Descriptive Camera develops text instead of images
a thousand words
A camera for the blind sounds almost as pointless as a comb for baldies or a pedal-powered wheelchair, yet with the Descriptive Camera - a snapper that chronicles an image in text - the possibility seems less absurd.
New York University graduate Matt Richardson had a flash of genius and decided a picture should indeed tell a thousand words - quite literally.
When an image has been taken it is uploaded to Amazon's Mechanical Turk site, which dishes out small tasks to desperate web-dwellers in return for a wee fee.
A description of the image is then sent back to the camera where it is printed out in text. Unfortunately, this is hardly instant, with an average time of 3-6 minutes for a single photograph. Each snap generally costs around 80p to translate too.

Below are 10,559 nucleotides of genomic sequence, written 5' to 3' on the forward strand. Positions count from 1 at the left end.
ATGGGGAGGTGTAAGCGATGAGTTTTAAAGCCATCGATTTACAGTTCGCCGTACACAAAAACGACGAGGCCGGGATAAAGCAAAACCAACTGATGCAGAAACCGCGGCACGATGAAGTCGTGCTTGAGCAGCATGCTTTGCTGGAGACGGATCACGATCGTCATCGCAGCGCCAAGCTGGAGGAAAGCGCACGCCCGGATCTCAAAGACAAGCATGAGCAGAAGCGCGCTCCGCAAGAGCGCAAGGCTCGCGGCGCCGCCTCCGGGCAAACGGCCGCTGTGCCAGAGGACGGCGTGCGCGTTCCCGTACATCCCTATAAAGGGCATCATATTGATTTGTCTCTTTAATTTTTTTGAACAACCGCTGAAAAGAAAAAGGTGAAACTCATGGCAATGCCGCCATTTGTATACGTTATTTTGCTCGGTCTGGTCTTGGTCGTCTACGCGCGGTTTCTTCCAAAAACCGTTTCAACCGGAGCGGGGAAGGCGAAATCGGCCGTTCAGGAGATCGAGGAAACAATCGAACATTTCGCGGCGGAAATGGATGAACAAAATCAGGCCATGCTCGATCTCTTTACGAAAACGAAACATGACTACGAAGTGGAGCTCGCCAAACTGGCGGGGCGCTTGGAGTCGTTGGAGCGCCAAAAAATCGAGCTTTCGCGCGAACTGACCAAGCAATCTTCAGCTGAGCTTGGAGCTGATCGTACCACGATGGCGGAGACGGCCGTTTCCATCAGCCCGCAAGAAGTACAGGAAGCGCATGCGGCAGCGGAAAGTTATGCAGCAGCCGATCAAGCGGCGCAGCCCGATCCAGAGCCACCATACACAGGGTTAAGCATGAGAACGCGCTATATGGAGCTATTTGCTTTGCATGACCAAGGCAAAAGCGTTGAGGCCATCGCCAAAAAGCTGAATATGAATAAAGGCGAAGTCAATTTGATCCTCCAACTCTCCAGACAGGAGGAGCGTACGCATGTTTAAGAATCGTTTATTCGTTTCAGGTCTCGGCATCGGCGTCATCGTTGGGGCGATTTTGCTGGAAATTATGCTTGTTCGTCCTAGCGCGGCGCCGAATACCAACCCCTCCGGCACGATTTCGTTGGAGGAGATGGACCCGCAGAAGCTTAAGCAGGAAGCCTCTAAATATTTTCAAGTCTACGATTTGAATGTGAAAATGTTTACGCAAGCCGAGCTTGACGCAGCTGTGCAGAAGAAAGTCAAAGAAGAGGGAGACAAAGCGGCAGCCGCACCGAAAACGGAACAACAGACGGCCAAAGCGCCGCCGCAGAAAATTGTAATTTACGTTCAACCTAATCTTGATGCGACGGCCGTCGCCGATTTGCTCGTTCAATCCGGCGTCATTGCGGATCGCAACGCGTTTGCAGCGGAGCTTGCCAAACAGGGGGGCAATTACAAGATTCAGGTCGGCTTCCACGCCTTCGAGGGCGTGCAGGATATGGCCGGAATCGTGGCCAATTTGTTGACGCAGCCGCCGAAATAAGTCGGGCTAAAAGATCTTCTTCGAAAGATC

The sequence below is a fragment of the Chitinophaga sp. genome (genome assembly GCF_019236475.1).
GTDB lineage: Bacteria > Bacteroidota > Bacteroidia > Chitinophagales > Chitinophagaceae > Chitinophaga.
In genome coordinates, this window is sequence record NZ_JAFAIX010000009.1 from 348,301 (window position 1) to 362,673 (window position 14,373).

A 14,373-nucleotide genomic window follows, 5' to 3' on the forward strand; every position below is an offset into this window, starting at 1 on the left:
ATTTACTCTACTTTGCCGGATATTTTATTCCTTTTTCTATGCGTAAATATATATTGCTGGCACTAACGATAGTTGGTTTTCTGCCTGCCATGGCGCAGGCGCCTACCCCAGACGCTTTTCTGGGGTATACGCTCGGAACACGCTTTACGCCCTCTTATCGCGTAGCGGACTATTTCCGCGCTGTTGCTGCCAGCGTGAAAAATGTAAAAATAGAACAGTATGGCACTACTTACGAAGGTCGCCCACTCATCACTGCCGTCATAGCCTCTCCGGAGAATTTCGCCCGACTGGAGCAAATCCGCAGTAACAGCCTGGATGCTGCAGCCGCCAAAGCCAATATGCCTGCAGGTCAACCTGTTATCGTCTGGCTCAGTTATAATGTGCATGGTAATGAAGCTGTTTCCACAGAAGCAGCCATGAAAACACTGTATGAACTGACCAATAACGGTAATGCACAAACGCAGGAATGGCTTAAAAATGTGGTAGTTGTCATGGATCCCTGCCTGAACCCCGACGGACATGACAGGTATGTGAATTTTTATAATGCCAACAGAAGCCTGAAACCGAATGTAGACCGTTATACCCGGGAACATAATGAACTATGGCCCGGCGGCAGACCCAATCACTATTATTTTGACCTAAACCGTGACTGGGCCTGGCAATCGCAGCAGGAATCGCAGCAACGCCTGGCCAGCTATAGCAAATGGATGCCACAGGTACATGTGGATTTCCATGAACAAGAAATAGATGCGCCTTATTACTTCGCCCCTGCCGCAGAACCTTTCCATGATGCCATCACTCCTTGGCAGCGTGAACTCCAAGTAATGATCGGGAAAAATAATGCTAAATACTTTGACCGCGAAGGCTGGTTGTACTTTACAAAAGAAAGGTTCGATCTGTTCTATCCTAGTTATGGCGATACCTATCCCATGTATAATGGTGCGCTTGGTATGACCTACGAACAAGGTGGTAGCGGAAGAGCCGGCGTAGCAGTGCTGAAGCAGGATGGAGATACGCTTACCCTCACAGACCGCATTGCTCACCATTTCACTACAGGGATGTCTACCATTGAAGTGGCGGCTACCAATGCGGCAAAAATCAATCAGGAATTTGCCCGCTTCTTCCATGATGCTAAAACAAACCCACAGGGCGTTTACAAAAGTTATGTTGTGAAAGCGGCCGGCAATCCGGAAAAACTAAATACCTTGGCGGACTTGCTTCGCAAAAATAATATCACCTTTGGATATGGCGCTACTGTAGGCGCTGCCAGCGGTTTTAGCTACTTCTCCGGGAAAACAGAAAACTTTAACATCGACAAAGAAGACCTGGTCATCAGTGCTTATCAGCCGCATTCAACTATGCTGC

The designer did throw in the option of sending the picture to available online friends for a free description instead, though.
Of course, all of this would need to be vocalised somehow to turn it into a camera for the visually impaired, but if the text data is there, it shouldn't be too hard to feed it to a speech synth.
For further details, check out Matt Richardson's Descriptive Camera website. ®
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